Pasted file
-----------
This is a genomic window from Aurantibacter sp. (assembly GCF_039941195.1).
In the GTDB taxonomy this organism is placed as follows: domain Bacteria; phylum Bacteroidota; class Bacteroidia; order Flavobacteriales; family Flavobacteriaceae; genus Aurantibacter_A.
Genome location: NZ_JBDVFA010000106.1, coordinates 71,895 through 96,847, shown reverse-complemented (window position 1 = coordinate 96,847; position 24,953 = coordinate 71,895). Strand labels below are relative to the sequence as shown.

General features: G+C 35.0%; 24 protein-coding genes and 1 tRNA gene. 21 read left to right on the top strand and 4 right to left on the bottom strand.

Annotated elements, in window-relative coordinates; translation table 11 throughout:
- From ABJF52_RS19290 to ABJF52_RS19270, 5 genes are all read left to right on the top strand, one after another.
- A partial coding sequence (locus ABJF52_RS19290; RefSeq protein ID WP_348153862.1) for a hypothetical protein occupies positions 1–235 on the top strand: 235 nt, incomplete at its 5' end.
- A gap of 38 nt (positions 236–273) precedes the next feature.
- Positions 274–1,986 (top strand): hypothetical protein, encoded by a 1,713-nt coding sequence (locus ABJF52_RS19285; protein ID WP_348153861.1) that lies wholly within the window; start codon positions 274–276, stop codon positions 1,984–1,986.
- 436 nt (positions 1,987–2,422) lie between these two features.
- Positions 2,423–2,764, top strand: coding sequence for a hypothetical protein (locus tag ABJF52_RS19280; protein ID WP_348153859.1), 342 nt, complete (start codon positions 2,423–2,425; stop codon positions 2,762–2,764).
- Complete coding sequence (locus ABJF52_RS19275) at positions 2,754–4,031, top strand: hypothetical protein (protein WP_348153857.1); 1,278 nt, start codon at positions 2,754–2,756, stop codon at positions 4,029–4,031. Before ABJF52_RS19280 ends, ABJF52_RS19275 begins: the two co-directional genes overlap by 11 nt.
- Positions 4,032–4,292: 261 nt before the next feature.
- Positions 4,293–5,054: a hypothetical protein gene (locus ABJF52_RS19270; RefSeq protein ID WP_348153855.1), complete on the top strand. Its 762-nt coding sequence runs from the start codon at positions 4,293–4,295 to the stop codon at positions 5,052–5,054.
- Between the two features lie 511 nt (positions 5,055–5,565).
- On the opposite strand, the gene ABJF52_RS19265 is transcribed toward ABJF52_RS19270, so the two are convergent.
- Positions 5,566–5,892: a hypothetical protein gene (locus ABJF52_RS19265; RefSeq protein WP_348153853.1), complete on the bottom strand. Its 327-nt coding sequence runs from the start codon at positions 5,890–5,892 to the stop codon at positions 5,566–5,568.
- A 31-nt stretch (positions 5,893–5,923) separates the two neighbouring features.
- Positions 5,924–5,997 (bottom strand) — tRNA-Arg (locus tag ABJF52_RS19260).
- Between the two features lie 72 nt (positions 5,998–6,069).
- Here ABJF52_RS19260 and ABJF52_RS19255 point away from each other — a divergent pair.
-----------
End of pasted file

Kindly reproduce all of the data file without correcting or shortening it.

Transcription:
This is a genomic window from Aurantibacter sp. (assembly GCF_039941195.1).
In the GTDB taxonomy this organism is placed as follows: domain Bacteria; phylum Bacteroidota; class Bacteroidia; order Flavobacteriales; family Flavobacteriaceae; genus Aurantibacter_A.
Genome location: NZ_JBDVFA010000106.1, coordinates 71,895 through 96,847, shown reverse-complemented (window position 1 = coordinate 96,847; position 24,953 = coordinate 71,895). Strand labels below are relative to the sequence as shown.

General features: G+C 35.0%; 24 protein-coding genes and 1 tRNA gene. 21 read left to right on the top strand and 4 right to left on the bottom strand.

Annotated elements, in window-relative coordinates; translation table 11 throughout:
- From ABJF52_RS19290 to ABJF52_RS19270, 5 genes are all read left to right on the top strand, one after another.
- A partial coding sequence (locus ABJF52_RS19290; RefSeq protein ID WP_348153862.1) for a hypothetical protein occupies positions 1–235 on the top strand: 235 nt, incomplete at its 5' end.
- A gap of 38 nt (positions 236–273) precedes the next feature.
- Positions 274–1,986 (top strand): hypothetical protein, encoded by a 1,713-nt coding sequence (locus ABJF52_RS19285; protein ID WP_348153861.1) that lies wholly within the window; start codon positions 274–276, stop codon positions 1,984–1,986.
- 436 nt (positions 1,987–2,422) lie between these two features.
- Positions 2,423–2,764, top strand: coding sequence for a hypothetical protein (locus tag ABJF52_RS19280; protein ID WP_348153859.1), 342 nt, complete (start codon positions 2,423–2,425; stop codon positions 2,762–2,764).
- Complete coding sequence (locus ABJF52_RS19275) at positions 2,754–4,031, top strand: hypothetical protein (protein WP_348153857.1); 1,278 nt, start codon at positions 2,754–2,756, stop codon at positions 4,029–4,031. Before ABJF52_RS19280 ends, ABJF52_RS19275 begins: the two co-directional genes overlap by 11 nt.
- Positions 4,032–4,292: 261 nt before the next feature.
- Positions 4,293–5,054: a hypothetical protein gene (locus ABJF52_RS19270; RefSeq protein ID WP_348153855.1), complete on the top strand. Its 762-nt coding sequence runs from the start codon at positions 4,293–4,295 to the stop codon at positions 5,052–5,054.
- Between the two features lie 511 nt (positions 5,055–5,565).
- On the opposite strand, the gene ABJF52_RS19265 is transcribed toward ABJF52_RS19270, so the two are convergent.
- Positions 5,566–5,892: a hypothetical protein gene (locus ABJF52_RS19265; RefSeq protein WP_348153853.1), complete on the bottom strand. Its 327-nt coding sequence runs from the start codon at positions 5,890–5,892 to the stop codon at positions 5,566–5,568.
- A 31-nt stretch (positions 5,893–5,923) separates the two neighbouring features.
- Positions 5,924–5,997 (bottom strand) — tRNA-Arg (locus tag ABJF52_RS19260).
- Between the two features lie 72 nt (positions 5,998–6,069).
- Here ABJF52_RS19260 and ABJF52_RS19255 point away from each other — a divergent pair.